White ash (F. americana) and green ash (F. pennsylvanica) can be found across most of the Eastern USA, from Southern Canada, Nova Scotia down to Northern Florida, and to the west reaching parts of Minnesota south to Eastern Texas. Black ash (F. nigra) does not range further south than W. Virginia. There is also blue ash (F. quadrangulata), pumpkin ash (F. velutina), Oregon ash (F. latifolia), Texas ash (F. albicans), California ash (F. dipetala) and Carolina ash (F. caroliniana) which we will not go into detail about here.
There are a number of native ash species that overlap in deciduous forest habitat preferences. White ash has a number of forest-types it is associated with but is mostly found in upland forests. Green ash tends to be found in riparian forests. Black ash trees are usually found in wet woods and bogs.
Ash in full light may start to bloom when they are 4 inches diameter at breast height (DBH), although complete canopy flowering usually happens when the tree is about 8 inches DBH (Burns et al. 1990). Ash trees are dioecious, where trees have either all male or all female flowers. Female flowers can self-fertilize, but male-female cross fertilization yields healthier offspring. Only trees that produce female flowers will yield seeds. Ash lifespan in natural stands is between 50-65 years, with cared for trees living longer, such as a 106 year old recorded green ash individual (monumentaltrees.com) and a 346 year old white ash individual (monumentaltrees.com). Ash is a deciduous tree that can grow up to 20-25m (70-80 ft) tall (Burns et al. 1990). White and green ash are a valuable commodity grown for landscape trees or harvested for lumber to make furniture, tool handles, and baseball bats. Black ash trees are commonly used by indigenous peoples for basket weaving (https://www.americanindianmagazine.org/story/black-ash-basketry).
Ash trees are susceptible to four different boring insects, as well as leaf and root fungi, and the ash seed weevil. The invasive emerald ash borer (Agrilus planipennis, EAB) beetle has devastated populations of N. American ash species and precipitated dramatic changes in North American forests. EAB is native to Asia and was accidentally introduced near Detroit, MI, possibly through contaminated wood pallets (Herms & McCullough 2014). EAB is a specialist beetle that feeds and reproduces on all Fraxinus species. Each time a female EAB mates it can lay up to 60 eggs in ash tree bark crevices, then after hatching the larvae burrow under the bark into the phloem layer (transports sugar, water, nutrients) of the tree. They continuously feed on the phloem layer allowing the larvae to grow, which causes girdling of nutrient flow through the tree. The larval stage will transform into an adult and chew its way out of the bark leaving a D-shaped hole.
In Ohio, forested ash stands had almost complete mortality within 6 years after initial EAB symptoms (Knight et al. 2013). Management with restoration may improve forest community dynamics and a number of different options are possible (e.g., EAB-resistant ash trees, pesticides, biological control). The US Forest Service is diligently working towards breeding EAB resistant ash and the Holden Arboretum has assisted by caring for one of many progeny field test plantations. How are EAB resistant ash found for breeding? In locations where mature ash stands have been decimated, EAB persists at low numbers surviving on young trees. However, some “lingering ash” remain in these forests. The term lingering ash refers to healthy mature ash trees that have survived for at least two years after the initial ash mortality rate reached 95% from EAB. Lingering ash can still be infested by the EAB but are dying at a slower rate. This suggests that lingering ash may have some degree of resistance to EAB and are candidates for resistance breeding programs. Researchers test lingering ash clones for phenotypes that show resistance via EAB egg bioassays, where EAB eggs are attached and allowed to attack sapling clones, these bioassays have shown that at least one green ash selection was able to kill larvae like an EAB-resistant Asian ash host tree F. mandschurica (Koch et al. 2015). Confirming and breeding EAB resistance in ash is the first step towards restoration with ash hybrids or resistant individuals. The Great Lakes Basin Forest Health Collaborative, co-sponsored by Holden, is focused on supporting a network of partners in tree resistance-breeding activities for forest species that are threatened by invasive insects and diseases, starting with ash.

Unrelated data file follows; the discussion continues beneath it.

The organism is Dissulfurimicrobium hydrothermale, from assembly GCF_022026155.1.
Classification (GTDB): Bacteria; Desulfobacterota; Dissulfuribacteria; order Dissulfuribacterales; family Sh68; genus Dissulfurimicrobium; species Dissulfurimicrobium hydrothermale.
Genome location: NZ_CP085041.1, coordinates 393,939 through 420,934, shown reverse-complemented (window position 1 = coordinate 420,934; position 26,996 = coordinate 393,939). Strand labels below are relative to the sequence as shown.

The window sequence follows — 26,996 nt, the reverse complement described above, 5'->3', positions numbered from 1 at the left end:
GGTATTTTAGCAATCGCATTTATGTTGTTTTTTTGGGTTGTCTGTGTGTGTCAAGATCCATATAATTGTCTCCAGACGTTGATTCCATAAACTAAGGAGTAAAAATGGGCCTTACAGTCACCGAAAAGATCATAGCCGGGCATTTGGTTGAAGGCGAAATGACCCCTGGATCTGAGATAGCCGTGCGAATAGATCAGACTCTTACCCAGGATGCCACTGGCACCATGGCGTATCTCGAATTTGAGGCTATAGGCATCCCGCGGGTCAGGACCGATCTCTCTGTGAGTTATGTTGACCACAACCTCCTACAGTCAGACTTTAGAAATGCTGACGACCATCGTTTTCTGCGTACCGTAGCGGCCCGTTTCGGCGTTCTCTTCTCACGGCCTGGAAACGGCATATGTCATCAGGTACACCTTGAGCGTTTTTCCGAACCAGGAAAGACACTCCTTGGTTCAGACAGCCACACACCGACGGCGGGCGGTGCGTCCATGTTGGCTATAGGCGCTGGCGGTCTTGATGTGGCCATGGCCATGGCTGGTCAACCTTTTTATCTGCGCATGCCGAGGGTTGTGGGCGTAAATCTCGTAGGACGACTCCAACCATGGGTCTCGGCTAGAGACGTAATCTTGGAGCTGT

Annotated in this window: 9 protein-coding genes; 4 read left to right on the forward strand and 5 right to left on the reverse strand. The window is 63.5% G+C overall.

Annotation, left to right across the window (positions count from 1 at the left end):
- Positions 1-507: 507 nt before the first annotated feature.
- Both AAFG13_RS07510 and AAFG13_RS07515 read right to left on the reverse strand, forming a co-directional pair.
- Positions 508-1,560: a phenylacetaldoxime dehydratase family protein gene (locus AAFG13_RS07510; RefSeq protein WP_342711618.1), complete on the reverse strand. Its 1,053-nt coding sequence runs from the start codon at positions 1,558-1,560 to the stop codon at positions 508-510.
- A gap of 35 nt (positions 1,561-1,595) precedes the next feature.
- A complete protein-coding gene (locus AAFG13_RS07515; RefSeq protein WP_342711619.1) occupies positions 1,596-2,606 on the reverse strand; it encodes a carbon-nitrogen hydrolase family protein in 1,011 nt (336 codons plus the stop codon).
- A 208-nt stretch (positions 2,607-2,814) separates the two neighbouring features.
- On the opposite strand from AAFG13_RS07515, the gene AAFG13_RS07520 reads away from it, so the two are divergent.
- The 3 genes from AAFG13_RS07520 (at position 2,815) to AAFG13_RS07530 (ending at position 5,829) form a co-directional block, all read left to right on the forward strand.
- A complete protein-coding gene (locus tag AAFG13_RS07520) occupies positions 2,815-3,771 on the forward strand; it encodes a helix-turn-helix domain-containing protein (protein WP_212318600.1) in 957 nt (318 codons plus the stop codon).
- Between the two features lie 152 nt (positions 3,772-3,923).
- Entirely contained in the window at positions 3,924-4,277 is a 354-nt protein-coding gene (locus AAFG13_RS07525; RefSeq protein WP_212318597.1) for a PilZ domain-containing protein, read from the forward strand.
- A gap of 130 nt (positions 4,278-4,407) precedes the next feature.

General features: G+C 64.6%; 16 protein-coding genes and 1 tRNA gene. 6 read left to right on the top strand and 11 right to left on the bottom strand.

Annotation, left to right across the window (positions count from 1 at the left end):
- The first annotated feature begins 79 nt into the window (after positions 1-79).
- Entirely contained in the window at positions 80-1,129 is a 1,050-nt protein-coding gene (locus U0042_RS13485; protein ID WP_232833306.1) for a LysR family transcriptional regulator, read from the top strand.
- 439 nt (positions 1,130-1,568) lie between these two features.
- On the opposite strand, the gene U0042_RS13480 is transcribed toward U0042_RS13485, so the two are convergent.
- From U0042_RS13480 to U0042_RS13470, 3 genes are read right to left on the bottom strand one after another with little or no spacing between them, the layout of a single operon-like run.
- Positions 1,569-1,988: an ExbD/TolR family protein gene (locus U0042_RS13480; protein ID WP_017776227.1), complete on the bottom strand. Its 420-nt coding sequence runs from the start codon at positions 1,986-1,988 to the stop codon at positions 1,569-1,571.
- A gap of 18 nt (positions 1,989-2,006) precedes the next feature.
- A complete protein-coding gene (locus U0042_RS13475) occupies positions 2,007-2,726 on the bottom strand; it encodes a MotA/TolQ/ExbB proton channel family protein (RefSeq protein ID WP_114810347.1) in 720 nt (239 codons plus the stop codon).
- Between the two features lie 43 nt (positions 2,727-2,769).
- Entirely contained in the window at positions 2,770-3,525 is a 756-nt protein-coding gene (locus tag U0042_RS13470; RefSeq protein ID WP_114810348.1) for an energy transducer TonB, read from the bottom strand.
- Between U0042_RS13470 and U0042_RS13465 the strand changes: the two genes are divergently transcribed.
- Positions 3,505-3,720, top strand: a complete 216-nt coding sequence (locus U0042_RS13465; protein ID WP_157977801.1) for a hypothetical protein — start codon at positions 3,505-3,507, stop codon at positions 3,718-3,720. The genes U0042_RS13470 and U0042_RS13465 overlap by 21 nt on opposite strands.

To see where and when EAB had reached US Counties, and to learn more, visit www.emeraldashborer.info. If you would like to report a potentially lingering ash, please email firstname.lastname@example.org.
Burns, Russell M.; Honkala, Barbara H.; [Technical coordinators] 1990. Silvics of North America: Volume 2. Hardwoods. United States Department of Agriculture (USDA), Forest Service, Agriculture Handbook 654
Herms, D.A. and D.G. McCullough. (2014). Emerald Ash Borer Invasion of North America: History, Biology, Ecology, Impacts, and Management. Annual Review of Entomology, 59(1), 13-30.
Knight, K.S., Brown, J.P., Long, R.P. (2013). Factors affecting the survival of ash (Fraxinus spp.) trees infested by emerald ash borer (Agrilus planipennis). Biological Invasions, 15(2), 371–383.
Koch, J.L.; Carey, D.W.; Mason, M.E.; Poland, T.M.; Knight, K.S. 2015. Intraspecific variation in Fraxinus pennsylvanica responses to emerald ash borer (Agrilus planipennis). New Forests. 46(5-6): 995-1011. https://doi.org/10.1007/s11056-015-9494-4.